Berlin Borough upgrades include work on Bel-Air Playground

NJDOT grant to fund improvements on local roads

New upgrades are coming to Berlin Borough, according to an announcement at council’s June 10 session. And during meeting reports, Mayor Rick Miller said there would also be upgrades at the Bel-Air Playground on Joans Lane.

The work was funded primarily through a state recreation grant.

“It was supposed to happen in the fall, [but] there was some miscommunication.” Miller explained. “So there’s a piece of equipment going in next week, and the remaining equipment and the rest of the improvements will happen over the summer and fall …  Hopefully there won’t be too many disruptions over there.”

In addition to the playground improvements, Councilman Andy Simone announced that White Horse Pike and some other local roads would get upgrades. Construction on the pike is a state-level project by the New Jersey Department of Transportation (NJ DOT) to make ramps ADA (Americans with Disabilities Act) compliant.

“That will happen in the next few weeks. They’re currently at U.S. Route 30 and Clementon Road,” Simone said.

At the end of June, as part of the 2020 Roadway Program, there will also be construction on local roads funded by a NJ DOT grant.

“The resurfacing and upgrades to our curbs and pedestrian ramps will be at East Broad Avenue, Jefferson Avenue, and from East Taunton Avenue to Washington Avenue,” Simone added. “In Bel-Air estates, it’s going to be at Rondon Avenue, and Pine View Avenue. In Centennial, it’s going to be Briarhill Road, and West View Lane.”

Following reports, council approved three ordinances on second hearing. Two of them are bond ordinances, but the third is an ordinance to opt out of Section 31B of the New Jersey Cannabis Regulatory, Enforcement Assistance and Marketplace Modernization Act. That ordinance also prohibits the operation of any class of cannabis business within its geographical boundaries. As reported in a previous article by The Sun and by Solicitor Howard Long, that does not mean the town is banning cannabis business forever, but that officials want to decide on their own terms how to regulate it rather than rely just on state guidelines. Resident Charlene Galiano asked the council to reconsider.

“As you noticed, Berlin is empty of businesses,” she argued. “There’s nothing left. Bring something in here. You see that the voters voted to legalize marijuana because we wanted to make money, we wanted to start jobs of our own. Solicitor, you keep saying no.”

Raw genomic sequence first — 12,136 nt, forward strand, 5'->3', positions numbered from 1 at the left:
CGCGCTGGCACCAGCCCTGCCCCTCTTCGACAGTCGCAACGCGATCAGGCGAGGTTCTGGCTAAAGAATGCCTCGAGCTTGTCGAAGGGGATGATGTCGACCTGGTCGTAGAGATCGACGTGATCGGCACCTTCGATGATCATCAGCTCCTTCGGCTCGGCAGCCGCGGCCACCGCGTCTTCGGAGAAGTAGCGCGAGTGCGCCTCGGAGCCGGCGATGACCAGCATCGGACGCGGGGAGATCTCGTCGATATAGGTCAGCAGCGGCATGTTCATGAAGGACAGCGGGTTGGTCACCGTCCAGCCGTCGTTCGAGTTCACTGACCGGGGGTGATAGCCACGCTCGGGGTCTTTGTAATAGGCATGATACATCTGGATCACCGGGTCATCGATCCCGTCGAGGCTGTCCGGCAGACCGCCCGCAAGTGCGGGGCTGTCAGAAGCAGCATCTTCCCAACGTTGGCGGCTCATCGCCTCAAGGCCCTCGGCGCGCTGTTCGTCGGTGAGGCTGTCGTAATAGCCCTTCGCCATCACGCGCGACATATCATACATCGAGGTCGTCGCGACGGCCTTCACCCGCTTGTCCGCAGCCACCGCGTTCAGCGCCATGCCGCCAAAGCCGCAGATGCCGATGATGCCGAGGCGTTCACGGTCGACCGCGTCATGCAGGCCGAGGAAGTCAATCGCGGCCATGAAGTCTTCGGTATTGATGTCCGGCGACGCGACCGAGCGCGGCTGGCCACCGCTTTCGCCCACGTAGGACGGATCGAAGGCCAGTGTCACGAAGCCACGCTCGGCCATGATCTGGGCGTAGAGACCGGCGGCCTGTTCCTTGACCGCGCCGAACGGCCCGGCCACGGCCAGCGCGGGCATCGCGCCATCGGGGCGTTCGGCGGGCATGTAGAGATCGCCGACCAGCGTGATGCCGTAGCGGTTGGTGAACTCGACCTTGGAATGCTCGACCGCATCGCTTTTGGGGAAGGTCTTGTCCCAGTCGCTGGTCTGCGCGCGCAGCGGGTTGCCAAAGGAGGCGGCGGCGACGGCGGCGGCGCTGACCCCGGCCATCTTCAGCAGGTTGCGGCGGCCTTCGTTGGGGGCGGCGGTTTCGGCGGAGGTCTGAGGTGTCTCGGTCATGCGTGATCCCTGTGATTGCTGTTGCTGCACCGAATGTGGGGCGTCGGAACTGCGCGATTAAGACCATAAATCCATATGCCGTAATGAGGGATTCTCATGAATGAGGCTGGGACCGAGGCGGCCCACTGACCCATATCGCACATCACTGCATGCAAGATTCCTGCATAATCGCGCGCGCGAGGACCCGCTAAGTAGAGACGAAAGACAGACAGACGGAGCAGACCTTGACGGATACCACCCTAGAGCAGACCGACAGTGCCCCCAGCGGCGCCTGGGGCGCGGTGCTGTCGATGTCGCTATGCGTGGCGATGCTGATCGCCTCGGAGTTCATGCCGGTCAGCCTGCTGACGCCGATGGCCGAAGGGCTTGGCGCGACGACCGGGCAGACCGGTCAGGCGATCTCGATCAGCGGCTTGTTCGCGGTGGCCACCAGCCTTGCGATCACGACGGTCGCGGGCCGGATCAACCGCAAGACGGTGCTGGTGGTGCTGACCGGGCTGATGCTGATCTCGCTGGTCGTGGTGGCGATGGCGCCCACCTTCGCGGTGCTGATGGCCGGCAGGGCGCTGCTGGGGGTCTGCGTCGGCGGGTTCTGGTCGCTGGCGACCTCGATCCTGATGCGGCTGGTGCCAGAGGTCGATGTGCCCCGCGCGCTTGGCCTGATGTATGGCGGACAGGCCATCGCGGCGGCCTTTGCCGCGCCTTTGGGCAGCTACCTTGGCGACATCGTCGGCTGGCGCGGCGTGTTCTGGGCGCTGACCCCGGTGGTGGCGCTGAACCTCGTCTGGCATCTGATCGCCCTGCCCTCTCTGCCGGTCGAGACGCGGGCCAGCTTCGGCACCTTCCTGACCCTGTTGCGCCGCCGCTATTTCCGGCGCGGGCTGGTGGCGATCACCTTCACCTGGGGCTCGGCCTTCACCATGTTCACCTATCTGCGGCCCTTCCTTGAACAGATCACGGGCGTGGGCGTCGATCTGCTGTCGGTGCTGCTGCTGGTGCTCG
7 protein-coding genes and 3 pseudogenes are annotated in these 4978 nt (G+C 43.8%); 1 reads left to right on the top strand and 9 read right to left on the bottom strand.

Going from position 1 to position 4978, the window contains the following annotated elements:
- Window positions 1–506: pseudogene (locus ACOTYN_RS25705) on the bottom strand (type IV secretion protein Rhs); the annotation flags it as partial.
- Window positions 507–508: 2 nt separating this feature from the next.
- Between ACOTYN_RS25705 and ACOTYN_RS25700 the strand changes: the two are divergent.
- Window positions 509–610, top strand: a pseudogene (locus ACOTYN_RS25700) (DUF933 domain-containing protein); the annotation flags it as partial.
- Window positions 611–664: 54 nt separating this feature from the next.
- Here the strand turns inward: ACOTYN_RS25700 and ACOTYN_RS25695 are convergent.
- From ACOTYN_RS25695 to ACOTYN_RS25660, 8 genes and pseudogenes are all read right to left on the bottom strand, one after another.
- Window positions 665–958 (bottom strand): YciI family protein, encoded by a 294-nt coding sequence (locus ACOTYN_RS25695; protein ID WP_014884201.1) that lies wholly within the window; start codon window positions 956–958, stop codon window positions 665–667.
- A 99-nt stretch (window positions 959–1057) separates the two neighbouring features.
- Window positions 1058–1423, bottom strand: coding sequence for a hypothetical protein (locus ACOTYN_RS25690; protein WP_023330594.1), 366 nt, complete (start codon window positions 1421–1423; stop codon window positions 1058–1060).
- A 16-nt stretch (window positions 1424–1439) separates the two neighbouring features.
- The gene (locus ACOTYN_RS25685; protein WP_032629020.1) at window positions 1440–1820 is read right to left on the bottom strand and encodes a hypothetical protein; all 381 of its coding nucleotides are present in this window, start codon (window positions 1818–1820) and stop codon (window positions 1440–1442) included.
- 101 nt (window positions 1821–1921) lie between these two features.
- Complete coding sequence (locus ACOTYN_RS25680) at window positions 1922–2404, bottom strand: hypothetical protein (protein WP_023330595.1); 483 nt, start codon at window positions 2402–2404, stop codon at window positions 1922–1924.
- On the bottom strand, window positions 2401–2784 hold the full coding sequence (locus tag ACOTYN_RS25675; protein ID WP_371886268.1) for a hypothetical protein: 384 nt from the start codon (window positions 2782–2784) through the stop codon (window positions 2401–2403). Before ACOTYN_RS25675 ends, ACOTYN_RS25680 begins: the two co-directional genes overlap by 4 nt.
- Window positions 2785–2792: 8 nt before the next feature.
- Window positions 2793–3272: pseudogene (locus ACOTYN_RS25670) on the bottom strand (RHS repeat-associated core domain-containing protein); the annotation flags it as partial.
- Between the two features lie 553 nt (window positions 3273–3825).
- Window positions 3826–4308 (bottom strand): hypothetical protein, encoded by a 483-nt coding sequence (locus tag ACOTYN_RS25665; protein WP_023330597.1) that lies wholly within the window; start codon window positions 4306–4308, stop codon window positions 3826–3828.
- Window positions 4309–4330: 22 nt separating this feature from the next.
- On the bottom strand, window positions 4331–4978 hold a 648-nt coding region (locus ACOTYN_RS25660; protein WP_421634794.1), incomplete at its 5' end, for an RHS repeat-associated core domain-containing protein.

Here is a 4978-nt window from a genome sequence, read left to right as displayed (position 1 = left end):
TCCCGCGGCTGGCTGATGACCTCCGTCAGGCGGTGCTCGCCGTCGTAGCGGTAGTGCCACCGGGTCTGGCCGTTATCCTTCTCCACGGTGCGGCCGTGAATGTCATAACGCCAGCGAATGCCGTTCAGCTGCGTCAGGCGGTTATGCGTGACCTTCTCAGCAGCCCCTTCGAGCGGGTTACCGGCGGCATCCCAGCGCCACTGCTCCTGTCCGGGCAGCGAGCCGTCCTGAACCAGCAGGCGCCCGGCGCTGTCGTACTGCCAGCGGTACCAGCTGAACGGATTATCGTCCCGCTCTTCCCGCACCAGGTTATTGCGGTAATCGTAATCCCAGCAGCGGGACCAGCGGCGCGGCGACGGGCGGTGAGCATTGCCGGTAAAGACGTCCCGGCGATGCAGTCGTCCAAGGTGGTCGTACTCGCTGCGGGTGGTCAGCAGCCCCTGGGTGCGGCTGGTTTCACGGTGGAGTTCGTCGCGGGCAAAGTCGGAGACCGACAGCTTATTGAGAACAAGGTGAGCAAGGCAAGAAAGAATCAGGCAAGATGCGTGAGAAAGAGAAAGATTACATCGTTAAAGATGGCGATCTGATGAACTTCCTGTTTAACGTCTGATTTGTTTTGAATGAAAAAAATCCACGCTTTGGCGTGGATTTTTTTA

“We opt out on only a temporary basis,” Long responded. “The regulations are not going to be into effect until the end of the year. I hope you permit cannabis in your town … I’m in favor of it. So, you opt out and in the next two to three months, we are opting back in with a plan that puts grow facilities in the right location …

“If we don’t enact the regulations ourselves, we don’t have any control over where things go,” he added. “If you take no action, then any marijuana facility can go anywhere it wants to go.”

That does not mean people can sell marijuana anywhere they wish, Long emphasized. In addition to the fact that regulations don’t go into effect until the end of the year, the selling of marijuana in stores would be regulated the way any other item is.

During the public comment portion of the meeting, resident Jennifer Adaire-Lafountaine shared that although there will not be a traditional 4th of July parade, she is organizing a Freedom Walk along the same traditional path at 9 a.m. on the holiday, at the old municipal building’s parking lot.

Adaire-Lafountaine is vice president of the Inter-Community Celebration Association (ICCA) that usually hosts the parade, but she is planning the walk independently of that group.

“Everybody’s invited,” she said.

The next council meeting is scheduled for Thursday, July 8, at the borough municipal building. The workshop will take place at 6:30 p.m., and the regular session will start at 7.